We do not follow ideologies. We follow Christ. As such, the questions we ask are not ideologically driven. They are theological in so much as we do not ask questions as if there is no God. We ask in light of God’s revelation. Even when we don’t know what to ask, “the Spirit himself intercedes for us with groanings too deep for words” (Rom 8:26).

For followers of Christ, ideologies can become idols or, as Turner suggests, “for the Christian, ideology, and idolatry are synonyms” (Marxism and Christianity). Turner’s point is that, like idols, ideologies are works of human hands that obscure our view of God and allow us to more effectively deceive ourselves. To be disciples of Jesus requires that we learn to observe all he commanded. For obedience to be our strategy, we don’t pick and choose when to listen to Christ and when to chart our own course. We seek and strive to make wise decisions that are aligned with God’s instruction.

Like money, ideology can be a temptation. However, as love of money and not money per se is the “root of all kinds of evil” (1 Tim 6:10), so it is our devotion to and dependence on an ideology and not the ideology itself that hinders our discipleship. Ideologies lead us to multiply messiahs because they define problems and solutions while denying or diminishing Christ. The strategy of obedience begins to look less effective. It becomes quaint and naive. The way of obedience which is to characterize discipleship is forgotten so that we conform to the pseudo-wisdoms of the world. We begin to spread a gospel encoded within a particular ideology rather than the one true gospel of Jesus Christ.


This is an updated edition of a post originally published on CRAZY DIFFERENT.

Featured Image by Dewald Van Rensburg from Pixabay



Eight Lessons from the Life of D. L. Moody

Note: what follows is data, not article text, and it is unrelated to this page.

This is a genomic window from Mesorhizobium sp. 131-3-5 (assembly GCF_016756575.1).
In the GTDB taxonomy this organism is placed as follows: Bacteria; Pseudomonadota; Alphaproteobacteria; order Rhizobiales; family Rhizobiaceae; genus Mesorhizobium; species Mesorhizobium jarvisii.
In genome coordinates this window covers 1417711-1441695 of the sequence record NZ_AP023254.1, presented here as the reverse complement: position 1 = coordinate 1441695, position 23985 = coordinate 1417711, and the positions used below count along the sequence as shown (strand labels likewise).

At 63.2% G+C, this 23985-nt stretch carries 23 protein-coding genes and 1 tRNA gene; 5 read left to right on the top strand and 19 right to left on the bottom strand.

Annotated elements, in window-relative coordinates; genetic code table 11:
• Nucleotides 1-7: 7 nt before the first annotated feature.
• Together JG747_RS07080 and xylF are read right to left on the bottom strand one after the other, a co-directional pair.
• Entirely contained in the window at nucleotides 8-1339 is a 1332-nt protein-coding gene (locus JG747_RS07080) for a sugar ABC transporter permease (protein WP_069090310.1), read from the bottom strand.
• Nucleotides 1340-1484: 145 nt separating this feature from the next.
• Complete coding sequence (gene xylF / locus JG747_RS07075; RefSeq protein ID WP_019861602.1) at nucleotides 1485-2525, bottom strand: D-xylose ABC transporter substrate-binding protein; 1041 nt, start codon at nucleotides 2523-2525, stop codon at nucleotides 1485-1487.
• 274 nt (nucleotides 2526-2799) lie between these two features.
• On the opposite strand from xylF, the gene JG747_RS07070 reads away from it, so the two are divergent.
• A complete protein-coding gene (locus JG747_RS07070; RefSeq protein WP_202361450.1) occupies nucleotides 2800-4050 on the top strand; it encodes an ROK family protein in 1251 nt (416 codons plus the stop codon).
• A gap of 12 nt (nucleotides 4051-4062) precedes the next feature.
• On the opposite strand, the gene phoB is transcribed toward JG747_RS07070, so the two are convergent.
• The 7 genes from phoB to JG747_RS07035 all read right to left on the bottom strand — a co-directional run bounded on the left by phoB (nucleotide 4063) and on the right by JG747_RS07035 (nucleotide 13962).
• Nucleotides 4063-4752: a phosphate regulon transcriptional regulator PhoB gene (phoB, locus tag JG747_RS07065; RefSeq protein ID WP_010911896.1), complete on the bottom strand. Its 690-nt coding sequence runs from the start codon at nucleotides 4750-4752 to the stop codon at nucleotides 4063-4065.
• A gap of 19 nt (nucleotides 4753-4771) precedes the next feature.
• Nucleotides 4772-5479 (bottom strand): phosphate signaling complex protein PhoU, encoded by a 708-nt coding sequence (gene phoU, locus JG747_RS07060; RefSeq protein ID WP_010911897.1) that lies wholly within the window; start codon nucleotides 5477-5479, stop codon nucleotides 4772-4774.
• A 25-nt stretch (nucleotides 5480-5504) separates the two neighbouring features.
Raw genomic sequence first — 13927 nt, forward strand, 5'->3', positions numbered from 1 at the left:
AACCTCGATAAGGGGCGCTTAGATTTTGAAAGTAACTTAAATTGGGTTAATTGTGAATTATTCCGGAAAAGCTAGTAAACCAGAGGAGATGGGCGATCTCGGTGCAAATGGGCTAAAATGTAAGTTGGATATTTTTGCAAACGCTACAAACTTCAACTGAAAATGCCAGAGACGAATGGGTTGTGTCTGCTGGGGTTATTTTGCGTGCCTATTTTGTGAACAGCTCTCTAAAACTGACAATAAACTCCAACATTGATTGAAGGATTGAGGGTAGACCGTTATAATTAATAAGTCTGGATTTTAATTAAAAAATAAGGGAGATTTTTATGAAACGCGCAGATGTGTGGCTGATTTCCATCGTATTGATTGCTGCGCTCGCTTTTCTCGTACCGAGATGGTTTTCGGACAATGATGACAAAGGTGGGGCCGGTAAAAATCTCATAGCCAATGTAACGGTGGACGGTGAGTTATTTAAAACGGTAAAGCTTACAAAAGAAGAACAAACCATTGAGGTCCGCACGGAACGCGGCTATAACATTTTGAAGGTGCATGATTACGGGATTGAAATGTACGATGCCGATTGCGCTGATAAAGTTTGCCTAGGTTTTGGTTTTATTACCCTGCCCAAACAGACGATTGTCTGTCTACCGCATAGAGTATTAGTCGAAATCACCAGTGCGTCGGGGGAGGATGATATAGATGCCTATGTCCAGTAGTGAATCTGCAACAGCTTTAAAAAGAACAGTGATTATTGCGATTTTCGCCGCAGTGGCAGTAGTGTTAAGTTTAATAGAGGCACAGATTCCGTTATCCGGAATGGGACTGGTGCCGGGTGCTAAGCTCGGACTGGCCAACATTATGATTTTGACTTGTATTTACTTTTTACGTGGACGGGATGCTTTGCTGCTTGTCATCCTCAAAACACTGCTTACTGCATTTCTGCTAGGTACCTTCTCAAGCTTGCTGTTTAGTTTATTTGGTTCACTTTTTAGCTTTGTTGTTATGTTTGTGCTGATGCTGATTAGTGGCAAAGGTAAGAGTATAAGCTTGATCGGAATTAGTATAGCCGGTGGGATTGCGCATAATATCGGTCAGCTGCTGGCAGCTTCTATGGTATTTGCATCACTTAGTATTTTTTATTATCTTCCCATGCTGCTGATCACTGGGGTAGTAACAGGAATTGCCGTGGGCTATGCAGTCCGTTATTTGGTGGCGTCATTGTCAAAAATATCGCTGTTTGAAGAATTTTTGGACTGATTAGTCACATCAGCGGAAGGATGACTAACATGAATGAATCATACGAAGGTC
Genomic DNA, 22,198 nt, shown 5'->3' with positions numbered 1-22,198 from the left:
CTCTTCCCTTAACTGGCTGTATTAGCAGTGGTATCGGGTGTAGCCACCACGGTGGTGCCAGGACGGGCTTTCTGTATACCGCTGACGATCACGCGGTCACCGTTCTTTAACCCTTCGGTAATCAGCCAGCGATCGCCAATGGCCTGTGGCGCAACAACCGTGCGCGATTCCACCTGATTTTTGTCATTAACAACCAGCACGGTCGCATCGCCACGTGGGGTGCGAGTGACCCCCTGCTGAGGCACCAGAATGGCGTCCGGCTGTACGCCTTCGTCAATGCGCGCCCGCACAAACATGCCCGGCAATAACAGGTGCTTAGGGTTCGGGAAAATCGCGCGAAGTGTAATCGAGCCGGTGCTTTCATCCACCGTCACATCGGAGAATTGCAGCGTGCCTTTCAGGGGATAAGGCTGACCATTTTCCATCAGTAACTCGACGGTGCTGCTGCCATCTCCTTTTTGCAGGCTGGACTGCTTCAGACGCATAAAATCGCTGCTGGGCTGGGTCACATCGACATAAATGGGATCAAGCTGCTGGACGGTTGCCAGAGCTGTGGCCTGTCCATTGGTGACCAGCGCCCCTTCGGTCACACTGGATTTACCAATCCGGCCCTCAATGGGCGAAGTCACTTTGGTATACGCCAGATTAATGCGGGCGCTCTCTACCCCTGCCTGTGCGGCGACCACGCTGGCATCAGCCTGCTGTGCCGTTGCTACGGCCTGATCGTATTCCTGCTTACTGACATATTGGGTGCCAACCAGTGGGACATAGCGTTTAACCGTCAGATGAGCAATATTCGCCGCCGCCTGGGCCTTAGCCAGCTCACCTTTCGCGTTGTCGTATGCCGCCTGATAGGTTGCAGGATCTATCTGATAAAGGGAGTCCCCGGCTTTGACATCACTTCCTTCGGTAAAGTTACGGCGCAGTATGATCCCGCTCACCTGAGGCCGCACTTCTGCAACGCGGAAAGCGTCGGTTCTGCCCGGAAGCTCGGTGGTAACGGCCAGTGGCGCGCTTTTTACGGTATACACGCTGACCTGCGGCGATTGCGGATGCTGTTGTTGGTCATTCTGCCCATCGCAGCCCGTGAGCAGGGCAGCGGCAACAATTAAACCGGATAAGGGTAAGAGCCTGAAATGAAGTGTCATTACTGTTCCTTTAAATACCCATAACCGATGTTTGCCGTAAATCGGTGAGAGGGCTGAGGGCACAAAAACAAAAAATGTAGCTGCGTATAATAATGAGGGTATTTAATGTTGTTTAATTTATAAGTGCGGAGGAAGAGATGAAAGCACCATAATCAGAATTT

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About the Author

For more than a decade, James served in academic leadership within biblical higher education. He currently serves as President of the D. L. Moody Center, an independent non-profit organization in Northfield, MA, dedicated to honoring the spiritual legacy of D.L. Moody. James serves on faculty at Right On Mission and as a consultant for Christian colleges and seminaries in the areas of leadership development, online programming, and enrollment management. He also teaches as an adjunct instructor at the collegiate and graduate level in the areas of biblical studies, interpretation, and Christian thought. James graduated with his B.S in Kinesiology from the University of Illinois at Chicago in 2000 before earning his Master of Divinity from Moody Theological Seminary (2004), his M. A. in Biblical Exegesis from Wheaton College Graduate School (2005), and his PhD in Theological Studies-Old Testament from Trinity Evangelical Divinity School (2012). He later attended the Harvard Institute of Education Management and completed a year of executive coaching. James researches and writes in the areas of theology and Old Testament Studies. Useful to God: Eight Lessons from the Life of D. L. Moody was published in 2021. He also published Thinking Christian: Essays on Testimony, Accountability, and the Christian Mind in 2020 and co-authored Trajectories: A Gospel-Centered Introduction to Old Testament Theology in 2018. James also co-authored "Isaiah" with Michael Rydelnik in the Moody Bible Commentary and contributed to Marriage: It's Foundation, Theology, and Mission in a Changing World, and The Moody Handbook of Messianic Prophecy.In addition to writing on theology and Old Testament studies, James has also published and presented in the areas of online curriculum design, higher education policy, organizational strategies for higher education recruitment, and Christian leadership. James and his family live in the Chicagoland area. He is available to speak in the areas of Christian leadership, Christian theology and contemporary issues, Christian identity in the digital age, biblical higher education and college choice, and Old Testament theology. .